Part I, Ch. 26: Levin returns to his country estate and says (S, 87), “It’s fine being a guest, but being home is better.” ML has, “Visiting friends is all very well, but there’s no place like home,” and P-V: “There’s no place like home.” I’ll go with P-V here; translate a proverb by a proverb.
Part I, Ch. 30 Anna returns home from Moscow, in love with Vronsky, and she sees her husband in a new light. From then on she sees him mainly as a pair of ears. The Russian is “Otchego u nego stali takie ushi?” S: “Where did he get those ears?” P-V: “What’s happened with his ears?” ML: “Why do his ears look like that?” NC: “What has happened to his ears?” I’d call this one a draw.
All through the novel Vronsky is said to have krepkie zuby. S, along with everyone else, goes with “strong teeth.” Is it only me, or is that just not said in English? I don’t know any way to do this except “good teeth,” but I’ll check with my dentist to see if anyone ever says “strong teeth.” At times those bothersome teeth give a toothache to the translators. P-V: “The nagging pain in the strong tooth” (780). Huh?
In Part II, Ch. 16 we come upon a passage that seems as if calculated to drive translators mad. By way of describing a minor character, the merchant Ryabinin’s steward (or clerk), Tolstoy uses the adverb tugo (tightly) four times in two sentences. P-V: “A little gig was already standing by the porch, tightly bound in iron and leather, with a sleek horse tightly harnessed in broad tugs. In the little gig, tightly filled with blood and tightly girdled, sat Ryabinin’s clerk, who was also his driver” (167). Give P-V an ‘A’ for effort (for getting the ‘tightly’ in four times), but that “tightly filled with blood” is bizarre. The Russian here is “V telezhke sidel tugo nalitloj krov’ju i tugo podpojasannyj prikazchik,” literally, “In the cart sat the tightly infused with blood and the tightly girded steward.” I don’t even know exactly what the Russian here means (“tugo nalitoj krov’ju”), and I doubt if the translators do either.
Here is S: “Pulled up at the front steps was a buggy fitted in iron and leather [she gives up on the first tugo], with a sleek horse tightly harnessed with wide traces. Sitting in the buggy was the blood-engorged, tightly-belted steward who served as Ryabinin’s driver” (155). So she gets only two of the four tugos, and she gives us that awkward “blood-engorged.” ML throws up its hands in the face of the tugos and the “tightly filled with blood”: “At the steps there stood a trap covered with iron and leather, with a sleek horse tightly harnessed with broad collar straps. In the trap sat the chubby, tightly belted clerk who served Ryabinin as coachman” (178). We get only two of the four tugos, but you got to love that otsebjatina (invented by the translator) “chubby” there. The translator has embellished Tolstoy’s clerk, “improved” on him by giving up on the bothersome tight blood, then adding on some pounds and plumping him up!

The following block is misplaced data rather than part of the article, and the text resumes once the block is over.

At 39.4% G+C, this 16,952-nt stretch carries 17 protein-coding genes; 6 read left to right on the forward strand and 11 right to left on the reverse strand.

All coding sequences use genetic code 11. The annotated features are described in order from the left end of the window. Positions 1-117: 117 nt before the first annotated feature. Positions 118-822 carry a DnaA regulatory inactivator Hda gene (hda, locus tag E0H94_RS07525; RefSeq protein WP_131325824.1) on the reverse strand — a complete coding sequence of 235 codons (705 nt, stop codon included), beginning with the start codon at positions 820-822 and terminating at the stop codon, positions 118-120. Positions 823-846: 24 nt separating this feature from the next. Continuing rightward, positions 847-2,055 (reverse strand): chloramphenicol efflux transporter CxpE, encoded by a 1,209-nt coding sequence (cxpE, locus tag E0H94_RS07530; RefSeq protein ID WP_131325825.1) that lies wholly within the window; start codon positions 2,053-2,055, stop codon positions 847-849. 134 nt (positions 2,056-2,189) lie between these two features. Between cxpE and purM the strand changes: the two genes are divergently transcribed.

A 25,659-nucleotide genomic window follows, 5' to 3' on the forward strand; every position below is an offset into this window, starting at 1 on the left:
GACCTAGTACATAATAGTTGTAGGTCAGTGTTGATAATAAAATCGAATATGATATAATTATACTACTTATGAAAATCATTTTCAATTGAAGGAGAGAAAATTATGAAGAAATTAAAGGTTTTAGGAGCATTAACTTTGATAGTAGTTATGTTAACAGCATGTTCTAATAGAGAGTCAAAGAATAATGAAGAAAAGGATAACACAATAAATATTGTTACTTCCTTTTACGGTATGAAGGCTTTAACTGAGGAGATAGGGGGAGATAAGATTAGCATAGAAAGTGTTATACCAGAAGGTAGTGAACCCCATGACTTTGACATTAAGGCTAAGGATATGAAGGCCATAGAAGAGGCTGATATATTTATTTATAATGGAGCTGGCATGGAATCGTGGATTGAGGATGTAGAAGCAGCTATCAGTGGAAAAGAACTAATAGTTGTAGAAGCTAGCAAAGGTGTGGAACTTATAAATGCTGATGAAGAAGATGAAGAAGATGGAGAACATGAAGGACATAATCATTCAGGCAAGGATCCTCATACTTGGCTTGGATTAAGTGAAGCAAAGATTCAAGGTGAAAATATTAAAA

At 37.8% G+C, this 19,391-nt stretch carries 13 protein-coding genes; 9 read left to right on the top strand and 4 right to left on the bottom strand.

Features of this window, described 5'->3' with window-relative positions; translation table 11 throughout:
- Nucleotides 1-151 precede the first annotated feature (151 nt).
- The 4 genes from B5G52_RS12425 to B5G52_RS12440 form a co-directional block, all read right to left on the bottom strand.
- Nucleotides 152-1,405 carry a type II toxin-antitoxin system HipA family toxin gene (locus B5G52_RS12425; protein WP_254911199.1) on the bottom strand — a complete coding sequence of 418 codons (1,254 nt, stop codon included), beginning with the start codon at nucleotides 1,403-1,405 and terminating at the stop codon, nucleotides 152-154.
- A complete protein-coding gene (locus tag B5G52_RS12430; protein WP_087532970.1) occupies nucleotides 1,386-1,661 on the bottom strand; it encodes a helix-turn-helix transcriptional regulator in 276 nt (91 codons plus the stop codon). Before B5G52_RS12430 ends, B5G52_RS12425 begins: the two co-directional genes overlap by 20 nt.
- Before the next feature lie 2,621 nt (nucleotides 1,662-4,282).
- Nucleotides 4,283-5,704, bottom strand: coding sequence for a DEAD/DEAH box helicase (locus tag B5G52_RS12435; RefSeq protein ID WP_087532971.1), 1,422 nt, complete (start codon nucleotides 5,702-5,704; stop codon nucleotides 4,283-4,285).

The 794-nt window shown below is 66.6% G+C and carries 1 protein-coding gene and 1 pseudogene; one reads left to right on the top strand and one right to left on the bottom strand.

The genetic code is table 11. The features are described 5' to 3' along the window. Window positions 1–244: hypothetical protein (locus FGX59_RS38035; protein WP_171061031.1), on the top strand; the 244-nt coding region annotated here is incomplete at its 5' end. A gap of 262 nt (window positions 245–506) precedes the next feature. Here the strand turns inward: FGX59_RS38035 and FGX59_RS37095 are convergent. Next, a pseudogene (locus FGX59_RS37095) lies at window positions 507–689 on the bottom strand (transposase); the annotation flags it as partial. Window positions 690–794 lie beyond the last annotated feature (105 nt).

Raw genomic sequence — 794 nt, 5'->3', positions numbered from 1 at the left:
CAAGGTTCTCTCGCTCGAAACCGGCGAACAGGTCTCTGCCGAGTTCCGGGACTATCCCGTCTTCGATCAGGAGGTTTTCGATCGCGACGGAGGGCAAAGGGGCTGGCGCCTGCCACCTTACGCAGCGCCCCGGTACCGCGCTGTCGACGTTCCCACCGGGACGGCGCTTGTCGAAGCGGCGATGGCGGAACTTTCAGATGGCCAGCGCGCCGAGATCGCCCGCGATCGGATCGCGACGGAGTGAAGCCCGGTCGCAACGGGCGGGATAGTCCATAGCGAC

The NC translators (the Maudes), in my book, deserve a Hero of the Soviet Union medal for the way they handle that bothersome business of “tight blood”: “At the porch stood a little cart strongly [strongly?] bound with leather and iron, and to the cart was harnessed a well-fed horse with broad, tightly stretched straps. In the cart sat Ryabinin’s clerk (who also performed a coachman’s duties), his skin tightly stretched over his full-blooded face [my emphasis, YES] and his belt drawn tight” (152). To me that’s as good a guess as any and probably the best anybody can do with the phrase of the tight blood.
In addition to the problem of all the tugos here, the passage presents all sorts of other problems: how, exactly, is the horse harnessed in (with wide traces? with broad collar straps? with tightly stretched straps?); and what is the conveyance, a buggy, a cart, a gig, which one? Ponder deeply on the passage with the tugos and the tight-blooded whatever, any of you readers who may be considering becoming a literary translator!